The PGA Tour returns this week to the birthplace of its most engaging tussle in recent memory, even if the most attentive fan would struggle to recall a single shot ever struck at Liberty National Golf Club.
On the morning of the final round of the Northern Trust two years ago—August 11, 2019 — I was standing by the practice putting green with Ricky Elliott and Claude Harmon III, respectively the caddie and (now former) coach of Brooks Koepka, when a clearly vexed Bryson DeChambeau approached and instructed Elliott to tell his boss to make any comments about slow play “to my face.”
When Darren Clarke steps to the tee at Royal Portrush at 6:35 a.m. Thursday morning and gets the 148th Open Championship underway, he will become the first Northern Irishman to fire a shot here and have it universally welcomed.
That observation may be trite, but whistling past the graveyard is a common personality trait among those of us who grew up in Northern Ireland during what we euphemistically called ‘the Troubles.’ And Thursday will be just the latest in a series of days that once seemed so improbable as to be barely worth the dream.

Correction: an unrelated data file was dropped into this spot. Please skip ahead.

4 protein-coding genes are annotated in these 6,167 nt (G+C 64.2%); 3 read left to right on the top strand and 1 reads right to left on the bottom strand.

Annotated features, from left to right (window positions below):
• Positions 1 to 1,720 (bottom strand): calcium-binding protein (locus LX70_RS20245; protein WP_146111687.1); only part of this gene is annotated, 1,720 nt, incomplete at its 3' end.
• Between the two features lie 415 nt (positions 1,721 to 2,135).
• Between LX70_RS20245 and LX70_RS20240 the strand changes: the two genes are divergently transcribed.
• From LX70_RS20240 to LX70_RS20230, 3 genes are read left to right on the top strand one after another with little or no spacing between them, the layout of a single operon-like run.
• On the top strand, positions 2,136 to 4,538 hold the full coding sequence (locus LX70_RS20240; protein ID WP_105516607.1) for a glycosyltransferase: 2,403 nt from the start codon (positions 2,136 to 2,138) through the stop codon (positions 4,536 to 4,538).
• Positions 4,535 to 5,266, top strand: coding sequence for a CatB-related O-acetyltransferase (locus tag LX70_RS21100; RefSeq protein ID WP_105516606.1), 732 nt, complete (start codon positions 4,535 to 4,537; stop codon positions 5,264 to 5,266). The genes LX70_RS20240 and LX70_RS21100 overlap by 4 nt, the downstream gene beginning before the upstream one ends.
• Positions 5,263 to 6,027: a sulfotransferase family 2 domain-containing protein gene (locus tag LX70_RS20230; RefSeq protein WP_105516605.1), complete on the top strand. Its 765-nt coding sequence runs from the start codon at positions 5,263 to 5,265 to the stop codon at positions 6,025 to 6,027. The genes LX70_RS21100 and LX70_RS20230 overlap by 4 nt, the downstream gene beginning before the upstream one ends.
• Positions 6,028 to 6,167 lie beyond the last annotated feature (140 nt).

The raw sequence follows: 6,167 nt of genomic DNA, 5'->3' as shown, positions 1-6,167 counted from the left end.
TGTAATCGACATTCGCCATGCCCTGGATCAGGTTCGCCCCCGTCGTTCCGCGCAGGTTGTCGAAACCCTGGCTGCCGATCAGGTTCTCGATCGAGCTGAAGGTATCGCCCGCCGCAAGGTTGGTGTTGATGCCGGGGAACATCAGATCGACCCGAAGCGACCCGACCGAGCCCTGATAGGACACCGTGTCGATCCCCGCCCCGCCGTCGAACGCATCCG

For Ricky Elliott, 2018 ended much as it began: going downhill fast.
In December, that meant a maiden ski trip to Colorado. January hadn’t been as much fun for Elliott, the longtime caddie for Brooks Koepka. Just a few holes into the year in Hawaii, a wrist injury benched his man for three months.
“It was worrying. I honestly thought if we could play at all this year it would be a bonus,” Elliott said. “It was one of those dark areas where there was no timetable on his comeback. It was a long period of not knowing if you’re going to have a job. I felt more sorry for him than I did for myself.”